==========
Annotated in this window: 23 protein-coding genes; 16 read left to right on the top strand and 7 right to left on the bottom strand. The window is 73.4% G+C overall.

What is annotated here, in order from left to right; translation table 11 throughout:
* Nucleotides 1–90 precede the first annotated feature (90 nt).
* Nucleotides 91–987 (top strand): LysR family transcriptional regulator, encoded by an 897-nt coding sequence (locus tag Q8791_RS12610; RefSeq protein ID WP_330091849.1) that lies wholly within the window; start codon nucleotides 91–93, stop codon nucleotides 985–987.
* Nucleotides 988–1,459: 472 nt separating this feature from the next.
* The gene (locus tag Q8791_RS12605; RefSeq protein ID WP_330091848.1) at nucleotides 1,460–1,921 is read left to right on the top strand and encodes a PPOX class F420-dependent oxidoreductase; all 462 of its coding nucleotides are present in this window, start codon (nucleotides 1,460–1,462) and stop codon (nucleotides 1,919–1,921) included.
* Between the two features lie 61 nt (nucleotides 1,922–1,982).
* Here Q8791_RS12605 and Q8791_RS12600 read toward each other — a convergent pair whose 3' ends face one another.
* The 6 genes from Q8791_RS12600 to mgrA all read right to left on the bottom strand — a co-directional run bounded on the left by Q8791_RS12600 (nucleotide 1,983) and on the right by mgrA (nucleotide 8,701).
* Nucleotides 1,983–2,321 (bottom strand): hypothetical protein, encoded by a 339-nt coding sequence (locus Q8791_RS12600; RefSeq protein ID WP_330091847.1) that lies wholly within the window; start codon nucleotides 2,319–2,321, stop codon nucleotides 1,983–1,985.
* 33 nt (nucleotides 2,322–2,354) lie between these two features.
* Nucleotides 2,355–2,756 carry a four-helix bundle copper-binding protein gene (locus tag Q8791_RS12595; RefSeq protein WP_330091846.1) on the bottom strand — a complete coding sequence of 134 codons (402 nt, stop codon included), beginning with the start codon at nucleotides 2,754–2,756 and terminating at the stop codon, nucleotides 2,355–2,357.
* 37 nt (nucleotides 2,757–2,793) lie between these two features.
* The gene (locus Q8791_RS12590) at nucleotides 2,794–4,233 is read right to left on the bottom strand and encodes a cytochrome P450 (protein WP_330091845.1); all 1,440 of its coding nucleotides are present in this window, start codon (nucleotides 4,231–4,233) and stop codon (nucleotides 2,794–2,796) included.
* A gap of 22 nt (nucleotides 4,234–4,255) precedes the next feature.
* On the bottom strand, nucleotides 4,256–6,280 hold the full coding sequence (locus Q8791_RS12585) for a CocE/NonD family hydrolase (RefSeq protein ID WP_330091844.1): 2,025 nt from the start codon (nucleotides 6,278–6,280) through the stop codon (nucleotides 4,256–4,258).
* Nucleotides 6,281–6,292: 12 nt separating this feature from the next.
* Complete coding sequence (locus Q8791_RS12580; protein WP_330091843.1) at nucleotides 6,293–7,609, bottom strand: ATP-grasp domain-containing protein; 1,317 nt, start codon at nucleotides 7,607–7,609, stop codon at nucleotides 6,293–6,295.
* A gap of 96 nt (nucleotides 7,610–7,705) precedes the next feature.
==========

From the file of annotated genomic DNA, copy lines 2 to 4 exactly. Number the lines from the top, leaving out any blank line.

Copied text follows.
What is annotated here, in order from left to right; translation table 11 throughout:
* Nucleotides 1–90 precede the first annotated feature (90 nt).
* Nucleotides 91–987 (top strand): LysR family transcriptional regulator, encoded by an 897-nt coding sequence (locus tag Q8791_RS12610; RefSeq protein ID WP_330091849.1) that lies wholly within the window; start codon nucleotides 91–93, stop codon nucleotides 985–987.